Necrotizing fasciitis Presents with more severe epidermal signs and symptoms than erysipelas. Necrotizing fasciitis patients usually present with erythema, edema, blisters, pain, suppuration, and clear signs of tissue necrosis (dark violet/blue to black in appearance).[11] Left untreated, necrotizing fasciitis usually leads to subcutaneous nerve destruction; a patient communicating more pain than is visibly apparent or manifested on the epidermis is indicative of nerve damage preceding or disproportionate to visible evidence.[12] In addition to antibiotics, immediate therapeutic surgery is required to prevent morbidity from necrotizing fasciitis.
Shingles Presents with itching, pain, and tingling on a single side of the body or face, which will develop into a rash with blisters. It can also present with fever, chills, headache, and nausea.[13]. Differentiated from erysipelas by its cause (Varicella zoster virus infection) and is usually self-limited; antiviral therapy and analgesics are indicated to shorten the duration and severity of symptoms, which will usually self-resolve within 7-10 days. Recognition and diagnosis of shingles is important to prevent complications, including postherpetic neuralgia.[14]
Angioedema An edematous condition that involves swelling occurring below the epidermis, including the dermis and mucous membranes.[15] Angioedema usually presents with edema near the eyes and lips, as well as the hands, feet, and throat.[16] Can present similarly to erysipelas if epidermal welts and blisters form in the regions of edema, as well as cause abdominal pain.[17] Differentiated from erysipelas in that the cause is primarily an allergic reaction to a variety of possible allergens, including pollen, food, or medication. While angioedema is usually self-limited and will resolve itself upon the cessation of exposure to the allergen, treatment with antihistamines, epinephrine, or corticosteroids must be administered to prevent life-threatening complications, including asphyxiation if the edema occurs in the throat.[17]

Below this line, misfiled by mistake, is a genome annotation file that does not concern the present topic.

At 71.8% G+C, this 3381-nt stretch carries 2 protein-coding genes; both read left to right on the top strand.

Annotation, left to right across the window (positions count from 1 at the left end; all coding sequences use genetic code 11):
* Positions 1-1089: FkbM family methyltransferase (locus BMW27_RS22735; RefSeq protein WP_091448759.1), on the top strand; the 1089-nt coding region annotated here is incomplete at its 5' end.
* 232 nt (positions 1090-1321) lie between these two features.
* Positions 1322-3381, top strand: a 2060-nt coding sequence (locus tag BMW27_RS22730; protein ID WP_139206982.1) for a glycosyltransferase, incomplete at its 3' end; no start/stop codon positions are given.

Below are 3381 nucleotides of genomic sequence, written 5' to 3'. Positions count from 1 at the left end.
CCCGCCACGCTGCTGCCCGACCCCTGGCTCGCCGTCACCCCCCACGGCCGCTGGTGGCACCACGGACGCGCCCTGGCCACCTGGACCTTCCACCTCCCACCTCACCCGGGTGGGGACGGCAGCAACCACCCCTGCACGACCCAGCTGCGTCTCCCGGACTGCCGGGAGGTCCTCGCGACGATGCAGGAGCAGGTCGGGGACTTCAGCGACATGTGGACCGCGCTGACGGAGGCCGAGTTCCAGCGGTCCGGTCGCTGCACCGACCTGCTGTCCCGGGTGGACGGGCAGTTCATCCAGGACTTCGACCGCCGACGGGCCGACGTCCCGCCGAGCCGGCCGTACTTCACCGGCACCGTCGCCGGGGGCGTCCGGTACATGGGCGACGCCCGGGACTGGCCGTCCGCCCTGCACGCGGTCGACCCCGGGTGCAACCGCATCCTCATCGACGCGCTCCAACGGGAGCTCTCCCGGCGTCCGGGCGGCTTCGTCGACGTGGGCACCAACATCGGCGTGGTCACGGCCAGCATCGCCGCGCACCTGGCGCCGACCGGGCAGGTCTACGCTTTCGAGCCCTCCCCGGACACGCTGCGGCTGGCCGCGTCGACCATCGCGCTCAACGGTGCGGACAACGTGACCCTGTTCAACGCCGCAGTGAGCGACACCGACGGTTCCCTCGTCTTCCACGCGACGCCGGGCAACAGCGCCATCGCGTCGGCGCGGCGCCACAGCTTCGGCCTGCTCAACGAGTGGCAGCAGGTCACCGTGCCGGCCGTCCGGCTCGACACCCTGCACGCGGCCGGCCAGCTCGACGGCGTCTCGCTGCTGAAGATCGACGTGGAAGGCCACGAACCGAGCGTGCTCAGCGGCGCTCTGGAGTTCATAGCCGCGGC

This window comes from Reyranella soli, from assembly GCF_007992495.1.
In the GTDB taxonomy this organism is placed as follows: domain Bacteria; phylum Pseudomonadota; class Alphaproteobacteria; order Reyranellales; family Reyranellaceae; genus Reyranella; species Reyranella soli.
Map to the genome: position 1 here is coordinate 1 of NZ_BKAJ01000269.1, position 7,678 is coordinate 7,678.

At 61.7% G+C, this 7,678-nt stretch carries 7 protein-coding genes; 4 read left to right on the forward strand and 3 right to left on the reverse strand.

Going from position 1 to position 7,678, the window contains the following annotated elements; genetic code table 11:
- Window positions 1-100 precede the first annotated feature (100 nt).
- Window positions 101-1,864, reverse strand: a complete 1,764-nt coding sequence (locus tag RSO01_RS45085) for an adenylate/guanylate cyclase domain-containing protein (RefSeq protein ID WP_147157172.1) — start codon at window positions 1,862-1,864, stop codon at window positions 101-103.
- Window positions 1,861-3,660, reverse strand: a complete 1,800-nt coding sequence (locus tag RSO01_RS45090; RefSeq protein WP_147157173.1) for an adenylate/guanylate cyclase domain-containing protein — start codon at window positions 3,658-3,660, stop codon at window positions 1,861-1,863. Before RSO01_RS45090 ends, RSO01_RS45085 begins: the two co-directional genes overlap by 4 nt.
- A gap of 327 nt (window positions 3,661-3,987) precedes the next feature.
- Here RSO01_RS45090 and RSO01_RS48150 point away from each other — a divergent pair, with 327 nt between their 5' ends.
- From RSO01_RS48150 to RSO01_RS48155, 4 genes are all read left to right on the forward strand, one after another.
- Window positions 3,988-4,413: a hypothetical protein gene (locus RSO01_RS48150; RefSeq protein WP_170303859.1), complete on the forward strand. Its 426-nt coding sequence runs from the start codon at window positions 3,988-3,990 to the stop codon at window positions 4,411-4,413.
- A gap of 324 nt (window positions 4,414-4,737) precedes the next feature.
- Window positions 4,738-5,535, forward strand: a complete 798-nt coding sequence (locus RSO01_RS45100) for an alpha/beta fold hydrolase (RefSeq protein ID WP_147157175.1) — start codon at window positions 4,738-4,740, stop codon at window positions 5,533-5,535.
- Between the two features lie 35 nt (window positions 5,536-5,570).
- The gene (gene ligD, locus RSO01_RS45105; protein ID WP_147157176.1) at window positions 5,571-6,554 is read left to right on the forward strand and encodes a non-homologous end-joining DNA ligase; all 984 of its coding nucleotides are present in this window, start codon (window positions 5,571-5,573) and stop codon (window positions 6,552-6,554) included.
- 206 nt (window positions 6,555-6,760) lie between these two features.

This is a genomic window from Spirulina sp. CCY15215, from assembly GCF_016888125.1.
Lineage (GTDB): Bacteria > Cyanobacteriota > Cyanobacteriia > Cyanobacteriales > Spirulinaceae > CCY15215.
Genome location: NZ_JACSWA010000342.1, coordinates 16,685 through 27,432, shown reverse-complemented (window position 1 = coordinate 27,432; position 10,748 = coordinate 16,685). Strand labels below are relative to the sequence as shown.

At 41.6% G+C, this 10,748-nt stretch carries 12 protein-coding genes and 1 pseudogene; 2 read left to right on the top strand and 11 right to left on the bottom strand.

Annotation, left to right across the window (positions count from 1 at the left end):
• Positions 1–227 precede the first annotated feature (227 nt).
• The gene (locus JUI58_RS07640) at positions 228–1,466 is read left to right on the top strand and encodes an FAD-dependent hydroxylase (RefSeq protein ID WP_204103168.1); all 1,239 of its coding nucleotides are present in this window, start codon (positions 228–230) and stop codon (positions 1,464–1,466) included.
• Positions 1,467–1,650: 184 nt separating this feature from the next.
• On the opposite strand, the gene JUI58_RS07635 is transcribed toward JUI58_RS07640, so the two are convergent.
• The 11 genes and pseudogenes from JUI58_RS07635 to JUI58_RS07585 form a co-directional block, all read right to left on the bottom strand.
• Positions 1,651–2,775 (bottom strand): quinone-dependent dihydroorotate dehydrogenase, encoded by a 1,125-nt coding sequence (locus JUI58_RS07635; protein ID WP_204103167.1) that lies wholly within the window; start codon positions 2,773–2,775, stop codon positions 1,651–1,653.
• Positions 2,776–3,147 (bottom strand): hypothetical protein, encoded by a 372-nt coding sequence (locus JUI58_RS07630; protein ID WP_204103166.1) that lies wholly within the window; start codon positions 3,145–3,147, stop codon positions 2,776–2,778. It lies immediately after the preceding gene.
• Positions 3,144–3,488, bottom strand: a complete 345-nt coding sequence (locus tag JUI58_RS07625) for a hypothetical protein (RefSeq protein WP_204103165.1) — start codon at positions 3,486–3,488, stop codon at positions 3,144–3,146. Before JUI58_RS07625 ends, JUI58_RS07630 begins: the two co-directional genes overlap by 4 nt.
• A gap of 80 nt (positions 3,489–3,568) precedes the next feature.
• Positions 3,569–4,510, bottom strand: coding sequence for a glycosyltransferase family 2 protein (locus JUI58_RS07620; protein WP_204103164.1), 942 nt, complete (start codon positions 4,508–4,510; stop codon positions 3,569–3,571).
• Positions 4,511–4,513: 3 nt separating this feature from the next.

Contact dermatitis An inflammatory condition of the epidermis resulting from direct contact with an allergen or irritant. Contact dermatitis is similar to erysipelas due to the usual presentation of erythema, blisters, itching, pain, and discharge. Differentiated from erysipelas by its cause: an allergic response by contact to a specific surface or entity. There is no indication of bacterial infection. Common causes include chemicals from cosmetic and hygienic products, fabrics, metals, and animal hair or skin. Therapy involves avoiding the original cause and application of topical or oral corticosteroids and analgesics.[18]
Inflammatory breast cancer Presents with edema and erythema of the breast, as well as itching, pain, and tenderness from the inflammation.[19] Differentiated from erysipelas by the fact that inflammation is usually limited to the breast. Additional differential criteria include development of "ridges" on the breast, giving the appearance of an orange peel. It is urgent to differentiate and diagnose inflammatory breast cancer to begin immediate chemotherapy, radiation therapy, and/or surgery when indicated.


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  19. "Inflammatory Breast Cancer - National Cancer Institute".